Can an employer dictate when you take your holidays? There are specific rules on holiday entitlement in the UK, and they’re enshrined in law.
But you should be aware that your employer CAN refuse holiday requests, make you take holidays at certain times, and dictate how much holiday you can take at a certain time.
Holiday Entitlement – How Does It Work?
You’re entitled to a certain amount of paid holiday leave every year as per the terms agreed in your employment contract.
Paid annual leave is a legal right and employers must provide you with it, and if that agreement isn’t being met then you have a right to take legal action.
Almost all workers, including agency workers, those on zero hours contracts, and people who work irregular hours, are entitled to holiday leave. The legal entitlement in the UK is 5.6 weeks paid holiday every year, often referred to as annual leave or statutory leave entitlement.
For an employee who works a standard 5 day week, this equates to 28 days of paid annual leave per year. Bank holidays do not have to be included as part of annual leave, although many employers choose to include bank holidays as part of their 28 days’ annual leave per year.
This means many employment contracts may state that you are entitled to 20 days’ annual leave plus bank holidays.
For those that work part time, the amount of annual leave is calculated on a pro-rata basis, so if you work 3 days per week, then your entitlement would be divisible by 0.6, meaning that you’d be entitled to 16.8 days of paid annual leave per year.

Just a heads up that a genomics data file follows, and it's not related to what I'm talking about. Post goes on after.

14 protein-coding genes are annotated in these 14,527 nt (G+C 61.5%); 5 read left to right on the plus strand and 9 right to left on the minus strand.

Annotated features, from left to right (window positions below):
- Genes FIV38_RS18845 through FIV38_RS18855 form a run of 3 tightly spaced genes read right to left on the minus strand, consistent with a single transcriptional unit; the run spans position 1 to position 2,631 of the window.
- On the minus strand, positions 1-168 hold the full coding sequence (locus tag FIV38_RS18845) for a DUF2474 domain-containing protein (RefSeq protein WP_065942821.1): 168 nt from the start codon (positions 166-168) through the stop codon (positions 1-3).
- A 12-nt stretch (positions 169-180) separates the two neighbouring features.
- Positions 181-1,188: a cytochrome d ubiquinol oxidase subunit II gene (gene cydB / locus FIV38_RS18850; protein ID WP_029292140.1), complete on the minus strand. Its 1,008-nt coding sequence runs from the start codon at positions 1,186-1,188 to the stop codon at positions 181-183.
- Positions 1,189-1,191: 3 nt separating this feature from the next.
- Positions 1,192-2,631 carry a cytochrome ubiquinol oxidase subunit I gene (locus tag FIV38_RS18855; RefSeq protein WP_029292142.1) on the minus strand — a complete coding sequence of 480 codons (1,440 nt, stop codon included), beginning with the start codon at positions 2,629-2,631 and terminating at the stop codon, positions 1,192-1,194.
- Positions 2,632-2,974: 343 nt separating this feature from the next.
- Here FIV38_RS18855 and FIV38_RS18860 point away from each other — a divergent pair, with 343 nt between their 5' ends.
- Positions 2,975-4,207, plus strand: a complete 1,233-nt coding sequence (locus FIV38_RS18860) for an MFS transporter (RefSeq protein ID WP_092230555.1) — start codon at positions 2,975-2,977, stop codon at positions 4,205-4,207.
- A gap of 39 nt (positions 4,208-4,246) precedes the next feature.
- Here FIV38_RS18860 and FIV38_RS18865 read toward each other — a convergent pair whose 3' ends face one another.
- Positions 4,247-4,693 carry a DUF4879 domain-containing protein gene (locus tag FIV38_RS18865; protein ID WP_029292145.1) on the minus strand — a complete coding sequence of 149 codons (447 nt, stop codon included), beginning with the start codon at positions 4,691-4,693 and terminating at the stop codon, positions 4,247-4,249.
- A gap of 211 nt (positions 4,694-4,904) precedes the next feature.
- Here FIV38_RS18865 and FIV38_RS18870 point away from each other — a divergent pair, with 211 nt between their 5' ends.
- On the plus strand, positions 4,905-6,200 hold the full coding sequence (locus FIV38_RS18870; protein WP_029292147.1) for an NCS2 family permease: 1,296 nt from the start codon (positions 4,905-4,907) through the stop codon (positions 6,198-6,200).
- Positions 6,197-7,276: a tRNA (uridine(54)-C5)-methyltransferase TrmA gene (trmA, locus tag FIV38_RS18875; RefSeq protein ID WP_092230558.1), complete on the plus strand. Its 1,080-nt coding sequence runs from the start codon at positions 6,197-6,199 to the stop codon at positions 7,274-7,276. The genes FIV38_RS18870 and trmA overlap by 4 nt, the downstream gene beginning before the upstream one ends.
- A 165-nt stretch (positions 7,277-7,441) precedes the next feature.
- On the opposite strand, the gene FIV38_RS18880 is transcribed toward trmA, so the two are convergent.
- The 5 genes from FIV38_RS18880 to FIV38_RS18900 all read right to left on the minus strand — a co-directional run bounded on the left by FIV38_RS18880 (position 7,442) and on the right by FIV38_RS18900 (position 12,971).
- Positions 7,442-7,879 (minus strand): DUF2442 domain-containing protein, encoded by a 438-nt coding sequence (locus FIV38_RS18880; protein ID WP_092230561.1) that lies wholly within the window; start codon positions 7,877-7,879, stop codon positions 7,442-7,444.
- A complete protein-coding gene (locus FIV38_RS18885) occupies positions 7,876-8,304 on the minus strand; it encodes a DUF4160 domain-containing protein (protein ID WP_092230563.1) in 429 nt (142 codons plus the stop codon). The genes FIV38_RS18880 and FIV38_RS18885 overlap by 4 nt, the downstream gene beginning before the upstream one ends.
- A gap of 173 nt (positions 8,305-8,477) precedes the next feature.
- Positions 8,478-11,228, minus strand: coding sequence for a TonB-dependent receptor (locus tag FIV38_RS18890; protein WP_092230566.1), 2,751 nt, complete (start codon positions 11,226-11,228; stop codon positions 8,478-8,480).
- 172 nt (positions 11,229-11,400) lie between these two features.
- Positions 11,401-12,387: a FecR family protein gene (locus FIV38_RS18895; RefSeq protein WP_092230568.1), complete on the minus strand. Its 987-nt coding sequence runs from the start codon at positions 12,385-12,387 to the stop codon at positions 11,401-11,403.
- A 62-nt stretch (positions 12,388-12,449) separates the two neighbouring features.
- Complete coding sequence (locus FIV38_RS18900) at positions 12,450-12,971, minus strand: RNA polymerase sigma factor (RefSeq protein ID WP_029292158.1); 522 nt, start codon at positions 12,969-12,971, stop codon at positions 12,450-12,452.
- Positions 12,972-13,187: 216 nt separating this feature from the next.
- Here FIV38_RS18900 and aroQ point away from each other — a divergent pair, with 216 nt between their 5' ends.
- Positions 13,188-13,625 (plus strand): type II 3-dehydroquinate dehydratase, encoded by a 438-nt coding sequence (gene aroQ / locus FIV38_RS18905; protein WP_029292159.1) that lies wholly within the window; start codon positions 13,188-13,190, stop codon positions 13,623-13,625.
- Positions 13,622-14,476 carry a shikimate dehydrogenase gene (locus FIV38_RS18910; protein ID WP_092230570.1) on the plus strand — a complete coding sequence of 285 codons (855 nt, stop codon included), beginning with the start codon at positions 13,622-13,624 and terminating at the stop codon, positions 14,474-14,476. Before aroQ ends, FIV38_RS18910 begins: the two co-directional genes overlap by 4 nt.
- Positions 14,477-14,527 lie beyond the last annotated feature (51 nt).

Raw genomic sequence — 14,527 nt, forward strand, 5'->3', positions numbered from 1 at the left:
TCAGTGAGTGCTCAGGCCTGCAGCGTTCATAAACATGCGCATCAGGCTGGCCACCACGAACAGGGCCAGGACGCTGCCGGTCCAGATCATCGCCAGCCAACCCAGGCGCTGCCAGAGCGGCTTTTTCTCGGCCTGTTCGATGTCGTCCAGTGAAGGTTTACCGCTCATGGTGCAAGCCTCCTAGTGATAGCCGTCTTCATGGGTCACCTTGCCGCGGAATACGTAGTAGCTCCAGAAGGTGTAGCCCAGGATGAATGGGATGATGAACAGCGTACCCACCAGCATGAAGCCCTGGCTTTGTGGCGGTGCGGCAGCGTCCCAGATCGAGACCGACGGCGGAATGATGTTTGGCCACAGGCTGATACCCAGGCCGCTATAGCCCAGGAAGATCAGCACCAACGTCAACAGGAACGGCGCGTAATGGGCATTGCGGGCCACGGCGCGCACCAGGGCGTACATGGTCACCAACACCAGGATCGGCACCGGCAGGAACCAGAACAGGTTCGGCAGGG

What If I Need To Request Annual Leave?
Whether you can request holiday leave will depend on your relationship with your employer and the specific way in which you need to request annual leave.
But the general rule of thumb to work by is to ask for holiday at least twice the amount of time beforehand as you’ll be taking off. For example, if you’re taking 5 days off work (a week), then ask at least 10 working days before (two weeks).
However, it’s generally a good idea to request annual leave as far in advance as possible so that your employer can make arrangements for work to be covered if necessary, and to give you the best chance of it being approved.
Furthermore, your employment contract may have specific guidance on the length of time you’re required to request a holiday.
But your employer can refuse or cancel holiday as long as they let you know in good time. Again, the rule here is usually letting you know by at least the same amount of time as you’ve requested off (1 week before for a 1 week holiday, for example).
They can also make you take certain days off, which usually happens for businesses if they close during the Christmas period.
There are options, though, such as if you’ve asked for time off and your employer won’t allow you, it may be possible to request unpaid leave instead.
All holiday is taken in a year, whether that’s from April to March as per the financial year, or done on the calendar year, or some businesses may use your start date as the beginning of your holiday entitlement period.
Help And Advice On Holiday Leave
If you think your employer may have acted unlawfully in the way they’ve handled your annual leave entitlement, it’s worth seeking legal advice from an employment solicitor.
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